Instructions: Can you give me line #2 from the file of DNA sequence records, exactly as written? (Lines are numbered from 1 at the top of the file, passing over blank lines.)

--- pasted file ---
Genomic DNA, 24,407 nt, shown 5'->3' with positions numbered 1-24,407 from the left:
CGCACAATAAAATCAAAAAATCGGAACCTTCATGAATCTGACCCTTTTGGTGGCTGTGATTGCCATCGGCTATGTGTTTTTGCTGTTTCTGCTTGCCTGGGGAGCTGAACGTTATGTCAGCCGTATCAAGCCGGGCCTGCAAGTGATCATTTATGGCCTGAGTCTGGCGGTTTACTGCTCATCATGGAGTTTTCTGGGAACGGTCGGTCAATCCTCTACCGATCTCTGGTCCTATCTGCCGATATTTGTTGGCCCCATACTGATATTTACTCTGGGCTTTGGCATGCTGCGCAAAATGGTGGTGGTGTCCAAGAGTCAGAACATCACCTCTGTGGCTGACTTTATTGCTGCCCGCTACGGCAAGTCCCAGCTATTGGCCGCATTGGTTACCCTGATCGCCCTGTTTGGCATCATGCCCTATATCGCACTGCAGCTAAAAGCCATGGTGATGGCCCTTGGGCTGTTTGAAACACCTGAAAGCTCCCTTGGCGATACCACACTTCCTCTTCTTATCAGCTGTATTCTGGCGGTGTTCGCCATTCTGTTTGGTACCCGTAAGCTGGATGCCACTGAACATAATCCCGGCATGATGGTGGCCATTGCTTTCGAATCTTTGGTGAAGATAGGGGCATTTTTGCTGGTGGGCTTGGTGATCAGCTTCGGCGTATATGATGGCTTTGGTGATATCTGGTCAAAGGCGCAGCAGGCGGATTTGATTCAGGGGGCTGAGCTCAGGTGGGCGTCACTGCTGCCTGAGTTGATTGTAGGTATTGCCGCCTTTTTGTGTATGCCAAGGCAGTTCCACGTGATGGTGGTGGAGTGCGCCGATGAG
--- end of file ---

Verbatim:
CGCACAATAAAATCAAAAAATCGGAACCTTCATGAATCTGACCCTTTTGGTGGCTGTGATTGCCATCGGCTATGTGTTTTTGCTGTTTCTGCTTGCCTGGGGAGCTGAACGTTATGTCAGCCGTATCAAGCCGGGCCTGCAAGTGATCATTTATGGCCTGAGTCTGGCGGTTTACTGCTCATCATGGAGTTTTCTGGGAACGGTCGGTCAATCCTCTACCGATCTCTGGTCCTATCTGCCGATATTTGTTGGCCCCATACTGATATTTACTCTGGGCTTTGGCATGCTGCGCAAAATGGTGGTGGTGTCCAAGAGTCAGAACATCACCTCTGTGGCTGACTTTATTGCTGCCCGCTACGGCAAGTCCCAGCTATTGGCCGCATTGGTTACCCTGATCGCCCTGTTTGGCATCATGCCCTATATCGCACTGCAGCTAAAAGCCATGGTGATGGCCCTTGGGCTGTTTGAAACACCTGAAAGCTCCCTTGGCGATACCACACTTCCTCTTCTTATCAGCTGTATTCTGGCGGTGTTCGCCATTCTGTTTGGTACCCGTAAGCTGGATGCCACTGAACATAATCCCGGCATGATGGTGGCCATTGCTTTCGAATCTTTGGTGAAGATAGGGGCATTTTTGCTGGTGGGCTTGGTGATCAGCTTCGGCGTATATGATGGCTTTGGTGATATCTGGTCAAAGGCGCAGCAGGCGGATTTGATTCAGGGGGCTGAGCTCAGGTGGGCGTCACTGCTGCCTGAGTTGATTGTAGGTATTGCCGCCTTTTTGTGTATGCCAAGGCAGTTCCACGTGATGGTGGTGGAGTGCGCCGATGAG